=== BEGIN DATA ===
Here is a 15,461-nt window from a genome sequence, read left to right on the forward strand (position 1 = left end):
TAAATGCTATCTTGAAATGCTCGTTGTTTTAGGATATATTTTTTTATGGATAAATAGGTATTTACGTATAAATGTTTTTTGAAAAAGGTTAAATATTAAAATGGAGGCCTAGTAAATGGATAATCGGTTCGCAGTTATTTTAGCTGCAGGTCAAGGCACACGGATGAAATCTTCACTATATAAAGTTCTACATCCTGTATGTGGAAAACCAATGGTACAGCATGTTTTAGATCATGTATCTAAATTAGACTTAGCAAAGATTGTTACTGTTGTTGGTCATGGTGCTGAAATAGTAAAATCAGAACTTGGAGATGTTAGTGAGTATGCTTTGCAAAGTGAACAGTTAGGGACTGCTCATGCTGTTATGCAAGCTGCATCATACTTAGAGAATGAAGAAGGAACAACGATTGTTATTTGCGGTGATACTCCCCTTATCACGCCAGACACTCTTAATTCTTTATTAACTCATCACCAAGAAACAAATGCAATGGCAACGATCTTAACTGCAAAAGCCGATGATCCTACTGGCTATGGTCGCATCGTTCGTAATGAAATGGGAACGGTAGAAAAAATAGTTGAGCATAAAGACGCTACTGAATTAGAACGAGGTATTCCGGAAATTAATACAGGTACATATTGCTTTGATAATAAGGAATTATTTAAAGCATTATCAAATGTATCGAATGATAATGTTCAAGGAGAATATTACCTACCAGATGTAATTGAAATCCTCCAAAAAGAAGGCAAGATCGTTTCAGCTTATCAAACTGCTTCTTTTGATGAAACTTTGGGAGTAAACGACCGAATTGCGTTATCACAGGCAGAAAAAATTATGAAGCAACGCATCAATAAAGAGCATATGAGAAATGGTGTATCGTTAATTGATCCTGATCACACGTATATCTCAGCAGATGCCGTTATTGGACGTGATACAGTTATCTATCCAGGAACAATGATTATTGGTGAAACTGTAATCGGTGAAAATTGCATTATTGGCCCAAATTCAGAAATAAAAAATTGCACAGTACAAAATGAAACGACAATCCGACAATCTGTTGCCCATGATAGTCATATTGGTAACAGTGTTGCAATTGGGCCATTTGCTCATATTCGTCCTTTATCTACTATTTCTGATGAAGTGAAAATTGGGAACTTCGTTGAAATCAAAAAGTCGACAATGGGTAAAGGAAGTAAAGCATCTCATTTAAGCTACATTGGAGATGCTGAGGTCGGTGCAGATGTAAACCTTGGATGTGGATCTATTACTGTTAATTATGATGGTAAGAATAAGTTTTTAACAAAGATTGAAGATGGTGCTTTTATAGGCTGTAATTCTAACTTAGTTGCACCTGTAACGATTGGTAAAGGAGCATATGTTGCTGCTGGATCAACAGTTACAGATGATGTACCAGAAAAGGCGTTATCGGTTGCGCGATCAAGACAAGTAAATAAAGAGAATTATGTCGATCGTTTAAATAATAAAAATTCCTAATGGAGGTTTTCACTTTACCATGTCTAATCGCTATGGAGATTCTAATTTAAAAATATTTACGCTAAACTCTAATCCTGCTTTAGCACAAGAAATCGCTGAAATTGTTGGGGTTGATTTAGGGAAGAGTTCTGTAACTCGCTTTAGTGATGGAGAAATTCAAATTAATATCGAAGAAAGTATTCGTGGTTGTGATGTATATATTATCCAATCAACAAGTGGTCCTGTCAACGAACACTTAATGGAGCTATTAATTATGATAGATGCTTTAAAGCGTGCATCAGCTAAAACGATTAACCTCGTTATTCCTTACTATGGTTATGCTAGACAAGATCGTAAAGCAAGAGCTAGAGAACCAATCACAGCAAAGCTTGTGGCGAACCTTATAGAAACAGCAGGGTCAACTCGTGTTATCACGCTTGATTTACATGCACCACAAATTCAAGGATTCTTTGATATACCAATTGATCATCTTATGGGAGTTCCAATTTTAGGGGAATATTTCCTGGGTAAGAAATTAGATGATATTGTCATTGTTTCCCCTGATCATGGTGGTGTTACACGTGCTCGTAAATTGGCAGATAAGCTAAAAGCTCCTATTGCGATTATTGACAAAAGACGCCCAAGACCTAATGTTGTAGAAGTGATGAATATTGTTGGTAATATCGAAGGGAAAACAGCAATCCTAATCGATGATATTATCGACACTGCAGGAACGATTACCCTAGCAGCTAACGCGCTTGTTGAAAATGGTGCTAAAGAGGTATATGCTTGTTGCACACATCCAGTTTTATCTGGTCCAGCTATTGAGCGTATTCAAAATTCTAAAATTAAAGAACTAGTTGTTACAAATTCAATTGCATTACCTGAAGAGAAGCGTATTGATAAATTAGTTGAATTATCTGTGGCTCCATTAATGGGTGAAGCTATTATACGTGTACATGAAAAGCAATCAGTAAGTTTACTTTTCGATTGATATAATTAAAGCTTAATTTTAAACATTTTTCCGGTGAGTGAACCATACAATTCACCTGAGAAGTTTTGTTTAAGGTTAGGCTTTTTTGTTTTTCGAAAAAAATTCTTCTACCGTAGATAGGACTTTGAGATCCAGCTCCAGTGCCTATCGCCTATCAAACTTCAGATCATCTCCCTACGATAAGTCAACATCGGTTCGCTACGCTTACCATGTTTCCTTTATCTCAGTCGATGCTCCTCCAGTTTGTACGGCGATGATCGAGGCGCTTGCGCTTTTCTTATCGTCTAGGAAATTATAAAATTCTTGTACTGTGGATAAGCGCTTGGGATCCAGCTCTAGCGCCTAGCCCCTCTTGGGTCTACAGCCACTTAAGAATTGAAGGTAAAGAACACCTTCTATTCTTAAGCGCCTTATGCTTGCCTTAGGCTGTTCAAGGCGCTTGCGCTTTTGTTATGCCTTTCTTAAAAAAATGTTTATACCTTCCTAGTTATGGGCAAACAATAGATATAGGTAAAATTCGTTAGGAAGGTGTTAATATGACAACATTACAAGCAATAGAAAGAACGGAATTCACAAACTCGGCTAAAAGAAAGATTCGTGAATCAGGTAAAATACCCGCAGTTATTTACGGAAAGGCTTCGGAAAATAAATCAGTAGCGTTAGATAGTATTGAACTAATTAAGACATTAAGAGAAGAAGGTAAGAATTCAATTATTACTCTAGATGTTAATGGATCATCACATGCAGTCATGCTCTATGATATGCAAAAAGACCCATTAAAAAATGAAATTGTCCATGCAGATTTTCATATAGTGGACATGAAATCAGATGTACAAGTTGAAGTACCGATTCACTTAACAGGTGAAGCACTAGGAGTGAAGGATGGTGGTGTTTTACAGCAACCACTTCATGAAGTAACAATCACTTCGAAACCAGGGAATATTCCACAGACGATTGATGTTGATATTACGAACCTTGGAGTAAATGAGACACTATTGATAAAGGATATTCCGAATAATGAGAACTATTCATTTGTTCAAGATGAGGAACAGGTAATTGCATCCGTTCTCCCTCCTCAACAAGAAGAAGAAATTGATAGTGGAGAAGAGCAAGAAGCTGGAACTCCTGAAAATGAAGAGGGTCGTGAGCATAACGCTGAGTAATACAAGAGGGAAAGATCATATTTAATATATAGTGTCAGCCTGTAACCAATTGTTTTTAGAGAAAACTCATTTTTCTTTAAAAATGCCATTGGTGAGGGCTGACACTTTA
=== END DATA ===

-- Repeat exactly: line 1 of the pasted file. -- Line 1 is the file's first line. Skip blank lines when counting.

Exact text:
Here is a 15,461-nt window from a genome sequence, read left to right on the forward strand (position 1 = left end):